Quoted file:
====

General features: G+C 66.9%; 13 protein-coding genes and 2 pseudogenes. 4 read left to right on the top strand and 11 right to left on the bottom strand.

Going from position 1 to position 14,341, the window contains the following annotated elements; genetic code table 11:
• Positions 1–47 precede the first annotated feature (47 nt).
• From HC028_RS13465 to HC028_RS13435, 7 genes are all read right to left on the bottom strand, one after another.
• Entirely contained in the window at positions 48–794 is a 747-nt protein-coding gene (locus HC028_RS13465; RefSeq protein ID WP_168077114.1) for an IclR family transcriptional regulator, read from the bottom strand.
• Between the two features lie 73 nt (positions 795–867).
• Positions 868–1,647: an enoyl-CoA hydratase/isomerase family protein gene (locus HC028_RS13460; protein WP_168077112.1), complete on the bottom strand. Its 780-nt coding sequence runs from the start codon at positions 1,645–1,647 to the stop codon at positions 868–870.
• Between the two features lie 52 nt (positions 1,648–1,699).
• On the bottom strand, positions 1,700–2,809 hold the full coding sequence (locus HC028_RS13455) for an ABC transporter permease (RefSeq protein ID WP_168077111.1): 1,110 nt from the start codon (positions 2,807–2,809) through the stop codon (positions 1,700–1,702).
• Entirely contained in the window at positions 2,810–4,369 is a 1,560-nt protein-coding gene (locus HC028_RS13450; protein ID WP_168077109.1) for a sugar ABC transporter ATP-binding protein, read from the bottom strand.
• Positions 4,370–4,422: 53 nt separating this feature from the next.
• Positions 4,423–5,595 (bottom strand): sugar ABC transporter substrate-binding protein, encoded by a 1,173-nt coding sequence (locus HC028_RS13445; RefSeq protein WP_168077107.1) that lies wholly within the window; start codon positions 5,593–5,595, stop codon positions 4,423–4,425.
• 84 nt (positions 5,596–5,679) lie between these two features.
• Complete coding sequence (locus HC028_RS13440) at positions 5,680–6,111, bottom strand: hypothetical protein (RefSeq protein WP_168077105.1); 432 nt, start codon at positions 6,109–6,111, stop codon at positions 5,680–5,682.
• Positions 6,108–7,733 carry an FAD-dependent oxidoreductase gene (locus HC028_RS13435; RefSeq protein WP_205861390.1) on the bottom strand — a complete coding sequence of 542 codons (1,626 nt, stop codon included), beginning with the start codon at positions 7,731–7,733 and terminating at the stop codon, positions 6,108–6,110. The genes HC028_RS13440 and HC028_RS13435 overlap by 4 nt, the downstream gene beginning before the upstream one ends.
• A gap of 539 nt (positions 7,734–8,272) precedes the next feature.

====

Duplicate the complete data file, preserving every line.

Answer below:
General features: G+C 66.9%; 13 protein-coding genes and 2 pseudogenes. 4 read left to right on the top strand and 11 right to left on the bottom strand.

Going from position 1 to position 14,341, the window contains the following annotated elements; genetic code table 11:
• Positions 1–47 precede the first annotated feature (47 nt).
• From HC028_RS13465 to HC028_RS13435, 7 genes are all read right to left on the bottom strand, one after another.
• Entirely contained in the window at positions 48–794 is a 747-nt protein-coding gene (locus HC028_RS13465; RefSeq protein ID WP_168077114.1) for an IclR family transcriptional regulator, read from the bottom strand.
• Between the two features lie 73 nt (positions 795–867).
• Positions 868–1,647: an enoyl-CoA hydratase/isomerase family protein gene (locus HC028_RS13460; protein WP_168077112.1), complete on the bottom strand. Its 780-nt coding sequence runs from the start codon at positions 1,645–1,647 to the stop codon at positions 868–870.
• Between the two features lie 52 nt (positions 1,648–1,699).
• On the bottom strand, positions 1,700–2,809 hold the full coding sequence (locus HC028_RS13455) for an ABC transporter permease (RefSeq protein ID WP_168077111.1): 1,110 nt from the start codon (positions 2,807–2,809) through the stop codon (positions 1,700–1,702).
• Entirely contained in the window at positions 2,810–4,369 is a 1,560-nt protein-coding gene (locus HC028_RS13450; protein ID WP_168077109.1) for a sugar ABC transporter ATP-binding protein, read from the bottom strand.
• Positions 4,370–4,422: 53 nt separating this feature from the next.
• Positions 4,423–5,595 (bottom strand): sugar ABC transporter substrate-binding protein, encoded by a 1,173-nt coding sequence (locus HC028_RS13445; RefSeq protein WP_168077107.1) that lies wholly within the window; start codon positions 5,593–5,595, stop codon positions 4,423–4,425.
• 84 nt (positions 5,596–5,679) lie between these two features.
• Complete coding sequence (locus HC028_RS13440) at positions 5,680–6,111, bottom strand: hypothetical protein (RefSeq protein WP_168077105.1); 432 nt, start codon at positions 6,109–6,111, stop codon at positions 5,680–5,682.
• Positions 6,108–7,733 carry an FAD-dependent oxidoreductase gene (locus HC028_RS13435; RefSeq protein WP_205861390.1) on the bottom strand — a complete coding sequence of 542 codons (1,626 nt, stop codon included), beginning with the start codon at positions 7,731–7,733 and terminating at the stop codon, positions 6,108–6,110. The genes HC028_RS13440 and HC028_RS13435 overlap by 4 nt, the downstream gene beginning before the upstream one ends.
• A gap of 539 nt (positions 7,734–8,272) precedes the next feature.